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  • Christian Armbruester

Equity Income Strategies Revisited

As avid readers of this blog know, we absolutely despise so called “equity income” funds. It isn’t so much what they do, but how they are being sold to investors. With marketing headlines such as “target yields of 7% income”, you get the impression that these returns are what is to be expected. Mostly, because of the word “income”. And you really have to wonder how the FCA allows these false advertisements to persist. So, in the interest of full transparency, here are the simple facts and reasons why you should never, ever buy these products.

The definition of income, is money that you can rely on, come rain or shine. When credit agencies ask your level of income, they want to know what we have coming in for sure each month so we can pay our bills. That’s where equity income strategies completely and utterly disappoint, and that is because there is no guarantee that anything will come in. You see, it may be fine and good receiving 3% in dividends, but if the stock price is down 20%, we have still lost 17%. And before you say, well at least I received the dividend, that’s akin to burning a wad of £20,000 in cash and discovering that £3,000 didn’t turn to ash. Happy days, but it ain’t income.

The other thing that bothers me, are the fees. Active management of picking stocks with high dividends clearly needs super smart people and the gift of clairvoyance. And that doesn’t come cheap, with most of these funds charging about 1% in management fees. That is quite some difference to so-called passive index ETFs, which also pay dividends and you can buy for less than one tenth (0.10%) of the price. Given this difference in fees and setting aside the ability to predict the future, it is rather unsurprising that 99% of active managers underperform the index (Financial Times). There must surely be a reason that the passive index behemoths of Vanguard and Blackrock now have more than $10 trillion in assets under management.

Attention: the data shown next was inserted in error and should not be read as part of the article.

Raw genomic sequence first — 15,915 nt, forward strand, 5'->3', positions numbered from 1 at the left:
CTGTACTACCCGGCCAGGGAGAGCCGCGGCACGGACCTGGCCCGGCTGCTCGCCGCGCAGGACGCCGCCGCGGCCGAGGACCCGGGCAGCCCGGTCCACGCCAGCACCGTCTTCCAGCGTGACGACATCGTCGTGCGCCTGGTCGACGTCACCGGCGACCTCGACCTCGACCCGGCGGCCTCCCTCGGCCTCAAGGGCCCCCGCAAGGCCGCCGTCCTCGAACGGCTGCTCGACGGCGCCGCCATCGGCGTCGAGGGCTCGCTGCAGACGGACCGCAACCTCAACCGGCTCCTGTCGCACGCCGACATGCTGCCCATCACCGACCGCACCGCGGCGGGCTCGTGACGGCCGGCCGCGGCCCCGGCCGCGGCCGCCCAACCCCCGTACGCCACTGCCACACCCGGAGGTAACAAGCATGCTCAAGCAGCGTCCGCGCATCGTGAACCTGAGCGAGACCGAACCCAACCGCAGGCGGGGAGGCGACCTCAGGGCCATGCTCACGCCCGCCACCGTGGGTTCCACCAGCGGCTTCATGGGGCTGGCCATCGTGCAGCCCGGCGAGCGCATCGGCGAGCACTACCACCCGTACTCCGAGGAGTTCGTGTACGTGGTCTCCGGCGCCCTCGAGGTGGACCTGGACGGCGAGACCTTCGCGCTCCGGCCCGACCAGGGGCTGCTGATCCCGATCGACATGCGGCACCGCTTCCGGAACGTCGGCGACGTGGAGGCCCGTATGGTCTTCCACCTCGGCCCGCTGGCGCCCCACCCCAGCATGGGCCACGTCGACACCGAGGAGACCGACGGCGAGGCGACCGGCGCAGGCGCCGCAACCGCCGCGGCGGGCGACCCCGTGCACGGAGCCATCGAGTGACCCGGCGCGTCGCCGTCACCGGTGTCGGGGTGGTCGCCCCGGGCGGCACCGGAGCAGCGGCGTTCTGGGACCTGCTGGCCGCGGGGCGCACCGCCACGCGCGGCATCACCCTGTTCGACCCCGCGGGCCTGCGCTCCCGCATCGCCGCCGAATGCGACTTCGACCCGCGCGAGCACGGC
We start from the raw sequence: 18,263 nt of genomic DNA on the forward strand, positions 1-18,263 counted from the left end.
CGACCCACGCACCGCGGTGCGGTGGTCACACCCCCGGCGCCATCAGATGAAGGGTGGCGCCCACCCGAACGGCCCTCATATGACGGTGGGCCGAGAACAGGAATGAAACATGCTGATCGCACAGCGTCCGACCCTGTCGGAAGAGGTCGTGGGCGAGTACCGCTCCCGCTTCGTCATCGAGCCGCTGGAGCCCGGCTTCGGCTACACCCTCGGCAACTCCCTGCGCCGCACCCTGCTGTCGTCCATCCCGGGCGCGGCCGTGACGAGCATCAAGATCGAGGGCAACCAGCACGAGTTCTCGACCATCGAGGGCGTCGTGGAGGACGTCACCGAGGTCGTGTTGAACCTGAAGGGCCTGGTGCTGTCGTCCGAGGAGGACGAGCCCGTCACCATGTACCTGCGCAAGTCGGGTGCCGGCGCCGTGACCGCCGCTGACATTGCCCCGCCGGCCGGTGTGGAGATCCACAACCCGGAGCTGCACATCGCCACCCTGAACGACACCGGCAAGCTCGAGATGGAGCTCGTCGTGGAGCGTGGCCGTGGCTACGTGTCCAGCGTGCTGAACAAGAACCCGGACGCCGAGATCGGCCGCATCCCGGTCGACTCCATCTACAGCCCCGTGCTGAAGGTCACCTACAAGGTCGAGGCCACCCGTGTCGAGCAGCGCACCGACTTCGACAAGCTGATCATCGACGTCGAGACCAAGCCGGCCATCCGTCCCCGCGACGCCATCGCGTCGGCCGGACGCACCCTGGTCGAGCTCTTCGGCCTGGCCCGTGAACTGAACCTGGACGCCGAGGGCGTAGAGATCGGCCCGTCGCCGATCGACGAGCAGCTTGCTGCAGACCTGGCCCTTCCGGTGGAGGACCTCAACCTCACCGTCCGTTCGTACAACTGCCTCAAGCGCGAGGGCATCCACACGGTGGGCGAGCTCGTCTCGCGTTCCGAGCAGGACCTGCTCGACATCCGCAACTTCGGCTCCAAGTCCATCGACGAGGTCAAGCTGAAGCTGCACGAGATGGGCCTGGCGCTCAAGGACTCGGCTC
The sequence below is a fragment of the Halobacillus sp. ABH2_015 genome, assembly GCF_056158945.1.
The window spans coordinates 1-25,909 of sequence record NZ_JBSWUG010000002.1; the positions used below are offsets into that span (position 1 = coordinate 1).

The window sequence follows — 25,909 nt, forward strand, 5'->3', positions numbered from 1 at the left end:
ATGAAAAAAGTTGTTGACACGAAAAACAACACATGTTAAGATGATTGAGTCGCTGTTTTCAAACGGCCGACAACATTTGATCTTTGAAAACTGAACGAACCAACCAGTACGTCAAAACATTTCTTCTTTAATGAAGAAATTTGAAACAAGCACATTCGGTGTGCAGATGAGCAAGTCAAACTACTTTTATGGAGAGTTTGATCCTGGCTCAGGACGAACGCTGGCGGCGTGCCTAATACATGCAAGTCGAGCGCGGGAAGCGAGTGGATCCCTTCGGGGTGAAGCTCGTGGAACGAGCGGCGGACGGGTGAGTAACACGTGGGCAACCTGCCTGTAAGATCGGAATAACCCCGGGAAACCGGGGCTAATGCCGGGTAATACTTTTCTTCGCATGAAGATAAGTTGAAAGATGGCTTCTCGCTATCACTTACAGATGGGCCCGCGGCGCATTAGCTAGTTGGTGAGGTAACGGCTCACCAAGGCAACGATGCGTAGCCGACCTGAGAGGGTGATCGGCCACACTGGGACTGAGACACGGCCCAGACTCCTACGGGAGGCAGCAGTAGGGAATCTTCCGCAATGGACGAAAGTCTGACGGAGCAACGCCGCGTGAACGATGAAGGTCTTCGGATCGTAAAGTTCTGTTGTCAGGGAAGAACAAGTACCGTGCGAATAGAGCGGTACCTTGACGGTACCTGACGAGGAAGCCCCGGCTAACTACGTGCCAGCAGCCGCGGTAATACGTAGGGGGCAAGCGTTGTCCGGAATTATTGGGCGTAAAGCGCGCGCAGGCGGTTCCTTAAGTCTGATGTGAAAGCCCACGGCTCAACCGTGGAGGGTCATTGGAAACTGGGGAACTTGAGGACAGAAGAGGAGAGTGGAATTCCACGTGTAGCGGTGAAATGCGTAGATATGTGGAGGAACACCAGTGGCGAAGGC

Worst though, are when the fund managers try to get smart and in addition to picking (bad) stocks, they also use financial derivatives to enhance their appeal. They do so, by selling call options on their holdings of equities to receive a small premium. Yes genius, you collect some money, but you also make less if the market goes up. There is no free lunch, and all this does is add fees, transaction costs and of course it takes away from the returns, however advertised as part of the “income” one is to receive. And there you have it, if you want income, buy some credit instruments like bonds or loans. If you want growth from holding equities, then buy some passive index ETFs. Combining the two is a bit like being half pregnant, and we all know how that works out.


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